The Weekly Q&A: Ask Way of Life™ Dog Training
Rescue Dog “Freaked Out” in Crate

Rescue «Freaked Out» in Crate

Q: Our newly adopted dog spent some time in foster care. When we asked about crating, the foster parents informed us that they’d attempted to crate him but then stopped because he apparently “freaked out.” Was that the right thing to do and what should we do now?

A: I will assume that by “freaking out” they were referring to protest behaviors such as barking, whining, scratching, and attempting to get out – behaviors that are very common when dogs are crated for the first time by people they don’t know. This is especially true of rescue/shelter dogs whose trust in humanity has been shaken. 

The response of the foster parents is all too common. It reflects the bad press about crating as well as the tendency in the dog training world to focus on surface behavior at the expense of root causes. We’re quick to think that the dog barking in the crate must mean he’s terrified, traumatized, and needs out at once.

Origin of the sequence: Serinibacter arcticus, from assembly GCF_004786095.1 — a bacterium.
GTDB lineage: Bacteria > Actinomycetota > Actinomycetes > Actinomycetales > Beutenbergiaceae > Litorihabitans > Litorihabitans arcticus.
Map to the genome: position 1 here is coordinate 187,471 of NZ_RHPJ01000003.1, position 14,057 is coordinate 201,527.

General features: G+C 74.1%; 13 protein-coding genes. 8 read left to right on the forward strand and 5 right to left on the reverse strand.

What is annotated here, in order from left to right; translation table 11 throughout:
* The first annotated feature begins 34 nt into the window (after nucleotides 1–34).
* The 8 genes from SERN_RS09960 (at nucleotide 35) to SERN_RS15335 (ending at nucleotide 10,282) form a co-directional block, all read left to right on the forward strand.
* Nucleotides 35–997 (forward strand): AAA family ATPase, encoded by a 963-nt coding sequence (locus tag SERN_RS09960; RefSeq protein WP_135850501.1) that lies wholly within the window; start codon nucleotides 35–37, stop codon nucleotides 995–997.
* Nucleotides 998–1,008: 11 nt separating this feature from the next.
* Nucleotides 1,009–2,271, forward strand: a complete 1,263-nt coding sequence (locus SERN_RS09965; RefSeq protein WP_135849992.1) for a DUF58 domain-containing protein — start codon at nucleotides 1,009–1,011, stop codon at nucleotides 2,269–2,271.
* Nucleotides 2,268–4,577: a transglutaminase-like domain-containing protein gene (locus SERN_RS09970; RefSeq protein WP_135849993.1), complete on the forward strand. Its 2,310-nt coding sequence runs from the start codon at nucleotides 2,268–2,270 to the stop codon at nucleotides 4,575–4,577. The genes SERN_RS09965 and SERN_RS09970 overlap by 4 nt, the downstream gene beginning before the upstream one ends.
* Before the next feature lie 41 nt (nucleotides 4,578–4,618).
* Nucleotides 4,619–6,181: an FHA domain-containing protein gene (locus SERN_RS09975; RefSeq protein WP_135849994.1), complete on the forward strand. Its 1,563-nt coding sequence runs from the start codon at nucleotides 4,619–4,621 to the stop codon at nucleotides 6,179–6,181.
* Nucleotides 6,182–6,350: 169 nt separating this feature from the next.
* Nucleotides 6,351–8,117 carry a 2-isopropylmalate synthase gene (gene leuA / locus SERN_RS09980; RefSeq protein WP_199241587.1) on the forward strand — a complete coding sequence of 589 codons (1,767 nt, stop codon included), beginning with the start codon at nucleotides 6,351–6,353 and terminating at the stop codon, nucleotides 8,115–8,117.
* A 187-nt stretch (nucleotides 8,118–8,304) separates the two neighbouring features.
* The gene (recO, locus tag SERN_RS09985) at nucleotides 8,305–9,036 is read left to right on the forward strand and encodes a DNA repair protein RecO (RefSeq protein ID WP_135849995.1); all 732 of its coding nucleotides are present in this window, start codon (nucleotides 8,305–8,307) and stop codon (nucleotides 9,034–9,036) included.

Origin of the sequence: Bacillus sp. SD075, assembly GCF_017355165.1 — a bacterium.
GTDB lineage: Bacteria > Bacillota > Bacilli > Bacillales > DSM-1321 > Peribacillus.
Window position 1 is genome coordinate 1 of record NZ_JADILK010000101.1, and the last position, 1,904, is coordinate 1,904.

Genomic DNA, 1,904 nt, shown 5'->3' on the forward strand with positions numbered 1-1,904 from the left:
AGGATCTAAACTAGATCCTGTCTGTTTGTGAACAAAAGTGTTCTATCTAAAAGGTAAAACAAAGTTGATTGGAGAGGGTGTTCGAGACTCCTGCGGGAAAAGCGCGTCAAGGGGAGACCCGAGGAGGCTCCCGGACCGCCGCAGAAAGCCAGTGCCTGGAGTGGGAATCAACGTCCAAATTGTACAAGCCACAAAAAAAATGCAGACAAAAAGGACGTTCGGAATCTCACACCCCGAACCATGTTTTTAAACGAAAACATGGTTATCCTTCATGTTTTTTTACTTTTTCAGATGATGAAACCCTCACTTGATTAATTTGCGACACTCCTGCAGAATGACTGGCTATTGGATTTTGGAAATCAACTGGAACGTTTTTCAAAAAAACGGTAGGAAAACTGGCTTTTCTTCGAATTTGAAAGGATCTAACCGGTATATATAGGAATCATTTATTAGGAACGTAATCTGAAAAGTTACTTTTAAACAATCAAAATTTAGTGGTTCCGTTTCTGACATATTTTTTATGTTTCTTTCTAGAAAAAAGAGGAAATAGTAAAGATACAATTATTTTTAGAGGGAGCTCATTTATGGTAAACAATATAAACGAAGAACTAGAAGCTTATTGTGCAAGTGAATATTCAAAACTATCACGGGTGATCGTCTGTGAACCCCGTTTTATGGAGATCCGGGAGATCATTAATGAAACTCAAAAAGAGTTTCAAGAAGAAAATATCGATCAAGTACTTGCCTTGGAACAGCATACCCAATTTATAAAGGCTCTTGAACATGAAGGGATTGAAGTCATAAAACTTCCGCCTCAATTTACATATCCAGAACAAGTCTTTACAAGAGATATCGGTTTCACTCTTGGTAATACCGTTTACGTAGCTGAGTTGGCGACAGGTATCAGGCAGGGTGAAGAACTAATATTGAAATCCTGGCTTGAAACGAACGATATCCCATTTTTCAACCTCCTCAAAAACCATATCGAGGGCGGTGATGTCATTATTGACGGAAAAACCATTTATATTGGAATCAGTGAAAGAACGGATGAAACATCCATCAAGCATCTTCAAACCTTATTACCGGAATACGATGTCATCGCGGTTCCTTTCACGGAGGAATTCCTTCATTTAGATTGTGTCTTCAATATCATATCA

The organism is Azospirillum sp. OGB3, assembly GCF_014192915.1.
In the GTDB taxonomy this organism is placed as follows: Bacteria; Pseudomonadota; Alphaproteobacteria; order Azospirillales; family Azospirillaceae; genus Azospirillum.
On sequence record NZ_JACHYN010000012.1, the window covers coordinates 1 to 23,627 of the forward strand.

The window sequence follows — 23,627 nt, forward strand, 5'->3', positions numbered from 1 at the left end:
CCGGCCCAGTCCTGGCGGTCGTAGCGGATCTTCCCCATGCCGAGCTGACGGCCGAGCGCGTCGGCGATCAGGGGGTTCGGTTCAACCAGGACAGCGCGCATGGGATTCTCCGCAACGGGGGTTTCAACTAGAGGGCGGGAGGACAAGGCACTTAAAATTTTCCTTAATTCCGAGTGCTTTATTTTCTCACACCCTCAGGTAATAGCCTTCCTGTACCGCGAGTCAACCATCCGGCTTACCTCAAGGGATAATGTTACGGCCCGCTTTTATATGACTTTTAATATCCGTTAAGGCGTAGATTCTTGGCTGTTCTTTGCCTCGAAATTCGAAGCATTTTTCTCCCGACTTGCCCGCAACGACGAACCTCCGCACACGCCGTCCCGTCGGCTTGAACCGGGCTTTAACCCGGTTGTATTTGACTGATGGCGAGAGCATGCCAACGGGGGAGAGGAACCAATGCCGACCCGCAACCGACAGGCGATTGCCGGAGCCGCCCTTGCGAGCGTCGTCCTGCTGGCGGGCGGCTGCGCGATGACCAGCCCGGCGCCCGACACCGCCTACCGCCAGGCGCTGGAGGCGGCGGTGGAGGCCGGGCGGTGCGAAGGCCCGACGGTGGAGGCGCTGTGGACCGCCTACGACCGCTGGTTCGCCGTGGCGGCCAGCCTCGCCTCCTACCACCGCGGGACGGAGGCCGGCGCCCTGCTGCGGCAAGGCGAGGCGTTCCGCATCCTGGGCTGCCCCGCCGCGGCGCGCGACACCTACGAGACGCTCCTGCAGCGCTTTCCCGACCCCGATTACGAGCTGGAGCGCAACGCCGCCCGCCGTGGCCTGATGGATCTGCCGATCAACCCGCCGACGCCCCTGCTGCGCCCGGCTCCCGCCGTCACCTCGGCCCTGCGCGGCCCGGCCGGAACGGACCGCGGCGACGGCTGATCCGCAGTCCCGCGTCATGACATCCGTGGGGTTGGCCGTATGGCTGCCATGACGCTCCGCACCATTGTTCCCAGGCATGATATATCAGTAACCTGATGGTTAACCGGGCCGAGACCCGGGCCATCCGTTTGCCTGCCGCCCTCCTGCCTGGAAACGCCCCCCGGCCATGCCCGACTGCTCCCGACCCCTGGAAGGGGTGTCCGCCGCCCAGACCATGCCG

The initial resistance to the crate has less to do with the crate and more to do with the present relationship between dog and human. The dog’s resistance is a legitimate questioning of the human’s right to crate the dog, since there is no relationship to speak of. 

Crating requires that the dogs trust the humans doing the crating and this just doesn’t happen overnight. Before we jump to conclusions about why dogs are barking when crated in the early stages, going as far as to label them with “confinement anxiety,” let’s understand the dynamic underlying this process and remember that riding out this initial resistance is an essential part of decompression. 

How do we deal with this resistance? By staying the course and working diligently on our bond, knowing that becoming trustworthy in the dog’s eyes can take time. We carry ourselves with confidence, stick to our schedule, and ignore the whining and whimpering. This only adds to our credibility and speeds dogs’ acceptance of us crating them. As our relationship improves, so too will the dog’s behavior – whether in or out the crate.

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